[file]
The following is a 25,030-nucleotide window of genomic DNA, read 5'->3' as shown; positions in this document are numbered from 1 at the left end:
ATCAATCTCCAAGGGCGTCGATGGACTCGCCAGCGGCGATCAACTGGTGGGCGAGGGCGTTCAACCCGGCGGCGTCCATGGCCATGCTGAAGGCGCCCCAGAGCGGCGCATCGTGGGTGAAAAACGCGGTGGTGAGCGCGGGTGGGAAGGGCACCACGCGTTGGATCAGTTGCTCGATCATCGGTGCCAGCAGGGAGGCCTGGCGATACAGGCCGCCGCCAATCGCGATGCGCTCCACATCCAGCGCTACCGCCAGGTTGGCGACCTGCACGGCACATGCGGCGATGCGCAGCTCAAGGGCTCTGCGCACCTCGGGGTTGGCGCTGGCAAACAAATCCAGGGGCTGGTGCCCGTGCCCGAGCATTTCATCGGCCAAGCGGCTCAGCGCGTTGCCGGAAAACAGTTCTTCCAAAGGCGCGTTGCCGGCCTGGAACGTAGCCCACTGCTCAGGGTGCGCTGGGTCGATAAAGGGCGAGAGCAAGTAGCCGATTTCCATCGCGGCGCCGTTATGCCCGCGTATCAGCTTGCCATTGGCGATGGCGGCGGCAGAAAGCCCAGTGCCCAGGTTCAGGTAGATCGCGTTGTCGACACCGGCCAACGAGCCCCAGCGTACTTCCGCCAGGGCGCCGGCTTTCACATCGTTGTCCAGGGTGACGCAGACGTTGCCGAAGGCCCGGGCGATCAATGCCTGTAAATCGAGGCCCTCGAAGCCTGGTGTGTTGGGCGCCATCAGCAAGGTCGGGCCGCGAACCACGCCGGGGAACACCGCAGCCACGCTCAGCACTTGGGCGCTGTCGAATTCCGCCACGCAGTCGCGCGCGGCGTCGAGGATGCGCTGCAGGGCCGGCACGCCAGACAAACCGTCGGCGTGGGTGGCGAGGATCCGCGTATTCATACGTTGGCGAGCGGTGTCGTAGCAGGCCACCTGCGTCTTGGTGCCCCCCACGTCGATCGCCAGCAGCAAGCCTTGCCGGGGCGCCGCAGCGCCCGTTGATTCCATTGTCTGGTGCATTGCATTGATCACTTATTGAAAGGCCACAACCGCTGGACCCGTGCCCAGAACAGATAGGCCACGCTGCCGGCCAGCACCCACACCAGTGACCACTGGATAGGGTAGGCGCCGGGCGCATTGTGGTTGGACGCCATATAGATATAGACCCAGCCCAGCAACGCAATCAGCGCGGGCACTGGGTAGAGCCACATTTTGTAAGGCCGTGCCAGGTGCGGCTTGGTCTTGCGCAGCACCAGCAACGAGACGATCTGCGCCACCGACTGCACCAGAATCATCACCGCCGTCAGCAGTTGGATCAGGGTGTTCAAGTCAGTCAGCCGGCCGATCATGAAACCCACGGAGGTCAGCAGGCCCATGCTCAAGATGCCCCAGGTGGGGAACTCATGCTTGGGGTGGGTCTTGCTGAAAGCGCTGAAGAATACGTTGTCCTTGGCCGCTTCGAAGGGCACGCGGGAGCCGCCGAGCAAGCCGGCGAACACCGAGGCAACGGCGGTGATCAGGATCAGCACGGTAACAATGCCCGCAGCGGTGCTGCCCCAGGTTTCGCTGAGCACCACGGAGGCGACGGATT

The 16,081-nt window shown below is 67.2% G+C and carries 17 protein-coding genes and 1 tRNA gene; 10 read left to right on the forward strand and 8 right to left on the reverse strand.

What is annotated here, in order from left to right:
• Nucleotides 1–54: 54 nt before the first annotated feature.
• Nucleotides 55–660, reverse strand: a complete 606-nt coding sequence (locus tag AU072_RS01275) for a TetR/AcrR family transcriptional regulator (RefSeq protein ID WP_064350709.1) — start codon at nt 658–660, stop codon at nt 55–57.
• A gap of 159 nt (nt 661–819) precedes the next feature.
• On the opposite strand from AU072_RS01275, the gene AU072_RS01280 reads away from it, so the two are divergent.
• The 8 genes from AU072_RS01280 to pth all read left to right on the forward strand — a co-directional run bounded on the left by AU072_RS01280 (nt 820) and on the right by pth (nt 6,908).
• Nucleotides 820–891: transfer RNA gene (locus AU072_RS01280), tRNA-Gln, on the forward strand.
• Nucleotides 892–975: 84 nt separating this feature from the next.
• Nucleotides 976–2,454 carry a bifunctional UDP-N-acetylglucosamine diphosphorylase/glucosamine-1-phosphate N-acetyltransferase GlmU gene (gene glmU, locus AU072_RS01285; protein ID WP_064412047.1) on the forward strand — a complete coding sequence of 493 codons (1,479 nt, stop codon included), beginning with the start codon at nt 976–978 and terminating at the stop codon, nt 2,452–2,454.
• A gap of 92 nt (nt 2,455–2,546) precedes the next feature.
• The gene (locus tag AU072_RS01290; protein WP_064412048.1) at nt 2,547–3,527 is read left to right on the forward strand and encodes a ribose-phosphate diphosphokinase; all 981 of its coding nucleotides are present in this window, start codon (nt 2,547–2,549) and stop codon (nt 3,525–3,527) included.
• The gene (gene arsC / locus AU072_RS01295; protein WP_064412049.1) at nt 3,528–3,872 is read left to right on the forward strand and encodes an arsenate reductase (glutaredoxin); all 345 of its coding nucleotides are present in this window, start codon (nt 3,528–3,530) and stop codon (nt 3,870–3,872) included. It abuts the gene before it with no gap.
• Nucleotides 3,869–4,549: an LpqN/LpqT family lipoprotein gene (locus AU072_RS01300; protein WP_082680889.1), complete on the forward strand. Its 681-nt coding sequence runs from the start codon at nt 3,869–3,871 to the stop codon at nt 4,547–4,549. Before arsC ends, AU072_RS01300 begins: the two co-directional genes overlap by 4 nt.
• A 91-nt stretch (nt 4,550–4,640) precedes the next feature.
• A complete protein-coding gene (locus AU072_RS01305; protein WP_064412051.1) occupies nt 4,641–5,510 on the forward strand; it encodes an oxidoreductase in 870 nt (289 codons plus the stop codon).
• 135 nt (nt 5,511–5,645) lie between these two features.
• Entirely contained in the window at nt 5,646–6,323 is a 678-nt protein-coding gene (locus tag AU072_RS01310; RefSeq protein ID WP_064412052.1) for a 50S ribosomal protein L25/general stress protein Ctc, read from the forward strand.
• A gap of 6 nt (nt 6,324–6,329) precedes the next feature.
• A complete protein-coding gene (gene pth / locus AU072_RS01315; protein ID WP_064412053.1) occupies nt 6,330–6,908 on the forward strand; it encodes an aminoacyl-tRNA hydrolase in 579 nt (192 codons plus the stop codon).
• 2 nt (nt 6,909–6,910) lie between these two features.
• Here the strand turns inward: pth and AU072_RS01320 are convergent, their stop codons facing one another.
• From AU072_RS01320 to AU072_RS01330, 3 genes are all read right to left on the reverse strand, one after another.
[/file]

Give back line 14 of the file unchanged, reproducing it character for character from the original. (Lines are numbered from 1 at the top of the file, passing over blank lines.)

• The gene (locus tag AU072_RS01290; protein WP_064412048.1) at nt 2,547–3,527 is read left to right on the forward strand and encodes a ribose-phosphate diphosphokinase; all 981 of its coding nucleotides are present in this window, start codon (nt 2,547–2,549) and stop codon (nt 3,525–3,527) included.